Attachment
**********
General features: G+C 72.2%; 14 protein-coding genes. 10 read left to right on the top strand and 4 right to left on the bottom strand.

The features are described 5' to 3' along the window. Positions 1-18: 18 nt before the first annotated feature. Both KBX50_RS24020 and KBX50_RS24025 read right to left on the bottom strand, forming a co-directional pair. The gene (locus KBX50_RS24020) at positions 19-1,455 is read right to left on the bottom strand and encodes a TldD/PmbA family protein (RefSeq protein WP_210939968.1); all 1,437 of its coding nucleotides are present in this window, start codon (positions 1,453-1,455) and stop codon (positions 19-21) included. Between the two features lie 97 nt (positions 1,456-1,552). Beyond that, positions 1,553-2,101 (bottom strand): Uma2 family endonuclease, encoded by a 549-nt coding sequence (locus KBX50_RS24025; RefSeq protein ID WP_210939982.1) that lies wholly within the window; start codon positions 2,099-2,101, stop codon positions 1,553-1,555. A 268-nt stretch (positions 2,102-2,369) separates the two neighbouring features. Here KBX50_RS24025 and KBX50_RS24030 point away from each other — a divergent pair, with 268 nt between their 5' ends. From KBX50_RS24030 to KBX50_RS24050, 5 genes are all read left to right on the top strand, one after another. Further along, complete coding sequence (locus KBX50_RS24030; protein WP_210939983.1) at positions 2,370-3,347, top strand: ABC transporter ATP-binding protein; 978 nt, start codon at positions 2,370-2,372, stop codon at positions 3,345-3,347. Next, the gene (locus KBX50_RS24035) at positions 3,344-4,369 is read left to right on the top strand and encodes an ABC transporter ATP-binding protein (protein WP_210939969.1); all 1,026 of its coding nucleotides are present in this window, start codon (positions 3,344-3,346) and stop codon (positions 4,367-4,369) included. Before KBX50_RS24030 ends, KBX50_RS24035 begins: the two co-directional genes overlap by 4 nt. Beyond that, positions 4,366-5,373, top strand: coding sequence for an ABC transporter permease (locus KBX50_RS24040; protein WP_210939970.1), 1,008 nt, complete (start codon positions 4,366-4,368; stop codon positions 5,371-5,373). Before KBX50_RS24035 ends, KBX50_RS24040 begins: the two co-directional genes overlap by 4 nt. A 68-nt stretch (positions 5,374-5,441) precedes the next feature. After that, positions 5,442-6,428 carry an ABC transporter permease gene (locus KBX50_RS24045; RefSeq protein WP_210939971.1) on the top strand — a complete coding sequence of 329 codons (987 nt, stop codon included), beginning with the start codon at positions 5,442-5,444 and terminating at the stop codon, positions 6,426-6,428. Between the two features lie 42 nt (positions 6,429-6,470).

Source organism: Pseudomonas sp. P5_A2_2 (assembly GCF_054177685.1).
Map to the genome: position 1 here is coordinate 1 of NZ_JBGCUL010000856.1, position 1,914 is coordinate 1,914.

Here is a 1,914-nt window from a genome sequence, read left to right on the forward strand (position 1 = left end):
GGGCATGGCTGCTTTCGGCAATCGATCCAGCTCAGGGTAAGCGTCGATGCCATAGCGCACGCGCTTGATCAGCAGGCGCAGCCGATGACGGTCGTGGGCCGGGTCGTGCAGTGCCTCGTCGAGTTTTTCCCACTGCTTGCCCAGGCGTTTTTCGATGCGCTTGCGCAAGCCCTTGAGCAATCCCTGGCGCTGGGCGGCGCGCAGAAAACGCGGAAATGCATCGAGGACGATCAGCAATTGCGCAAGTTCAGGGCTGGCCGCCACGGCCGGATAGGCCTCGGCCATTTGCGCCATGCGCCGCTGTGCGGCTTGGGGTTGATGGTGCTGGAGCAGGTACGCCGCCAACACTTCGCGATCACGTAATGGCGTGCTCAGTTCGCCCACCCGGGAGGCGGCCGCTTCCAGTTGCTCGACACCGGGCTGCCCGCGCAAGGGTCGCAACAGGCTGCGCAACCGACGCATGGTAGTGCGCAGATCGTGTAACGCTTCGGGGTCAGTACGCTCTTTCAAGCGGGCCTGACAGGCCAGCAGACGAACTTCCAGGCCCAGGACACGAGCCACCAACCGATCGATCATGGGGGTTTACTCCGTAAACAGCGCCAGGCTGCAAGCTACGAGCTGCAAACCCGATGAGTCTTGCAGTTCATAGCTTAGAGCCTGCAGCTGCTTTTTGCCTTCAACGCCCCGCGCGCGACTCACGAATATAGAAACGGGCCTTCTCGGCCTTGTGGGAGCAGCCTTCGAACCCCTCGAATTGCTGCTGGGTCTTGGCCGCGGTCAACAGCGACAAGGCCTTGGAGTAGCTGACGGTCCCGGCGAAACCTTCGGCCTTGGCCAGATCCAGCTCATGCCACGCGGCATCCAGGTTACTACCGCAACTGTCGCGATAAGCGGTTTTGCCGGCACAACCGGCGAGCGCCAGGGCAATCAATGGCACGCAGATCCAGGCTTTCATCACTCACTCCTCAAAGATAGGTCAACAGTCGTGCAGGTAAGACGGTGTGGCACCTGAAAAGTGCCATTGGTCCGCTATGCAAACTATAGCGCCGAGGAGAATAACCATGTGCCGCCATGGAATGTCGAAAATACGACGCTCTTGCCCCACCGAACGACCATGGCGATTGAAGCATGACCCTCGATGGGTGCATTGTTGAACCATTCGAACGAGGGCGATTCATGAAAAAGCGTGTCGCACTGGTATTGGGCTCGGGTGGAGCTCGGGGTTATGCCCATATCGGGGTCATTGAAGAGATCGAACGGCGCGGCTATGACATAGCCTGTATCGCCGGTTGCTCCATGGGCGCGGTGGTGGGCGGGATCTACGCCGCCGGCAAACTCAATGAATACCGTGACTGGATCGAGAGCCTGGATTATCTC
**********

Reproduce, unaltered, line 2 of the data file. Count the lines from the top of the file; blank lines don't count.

The features are described 5' to 3' along the window. Positions 1-18: 18 nt before the first annotated feature. Both KBX50_RS24020 and KBX50_RS24025 read right to left on the bottom strand, forming a co-directional pair. The gene (locus KBX50_RS24020) at positions 19-1,455 is read right to left on the bottom strand and encodes a TldD/PmbA family protein (RefSeq protein WP_210939968.1); all 1,437 of its coding nucleotides are present in this window, start codon (positions 1,453-1,455) and stop codon (positions 19-21) included. Between the two features lie 97 nt (positions 1,456-1,552). Beyond that, positions 1,553-2,101 (bottom strand): Uma2 family endonuclease, encoded by a 549-nt coding sequence (locus KBX50_RS24025; RefSeq protein ID WP_210939982.1) that lies wholly within the window; start codon positions 2,099-2,101, stop codon positions 1,553-1,555. A 268-nt stretch (positions 2,102-2,369) separates the two neighbouring features. Here KBX50_RS24025 and KBX50_RS24030 point away from each other — a divergent pair, with 268 nt between their 5' ends. From KBX50_RS24030 to KBX50_RS24050, 5 genes are all read left to right on the top strand, one after another. Further along, complete coding sequence (locus KBX50_RS24030; protein WP_210939983.1) at positions 2,370-3,347, top strand: ABC transporter ATP-binding protein; 978 nt, start codon at positions 2,370-2,372, stop codon at positions 3,345-3,347. Next, the gene (locus KBX50_RS24035) at positions 3,344-4,369 is read left to right on the top strand and encodes an ABC transporter ATP-binding protein (protein WP_210939969.1); all 1,026 of its coding nucleotides are present in this window, start codon (positions 3,344-3,346) and stop codon (positions 4,367-4,369) included. Before KBX50_RS24030 ends, KBX50_RS24035 begins: the two co-directional genes overlap by 4 nt. Beyond that, positions 4,366-5,373, top strand: coding sequence for an ABC transporter permease (locus KBX50_RS24040; protein WP_210939970.1), 1,008 nt, complete (start codon positions 4,366-4,368; stop codon positions 5,371-5,373). Before KBX50_RS24035 ends, KBX50_RS24040 begins: the two co-directional genes overlap by 4 nt. A 68-nt stretch (positions 5,374-5,441) precedes the next feature. After that, positions 5,442-6,428 carry an ABC transporter permease gene (locus KBX50_RS24045; RefSeq protein WP_210939971.1) on the top strand — a complete coding sequence of 329 codons (987 nt, stop codon included), beginning with the start codon at positions 5,442-5,444 and terminating at the stop codon, positions 6,426-6,428. Between the two features lie 42 nt (positions 6,429-6,470).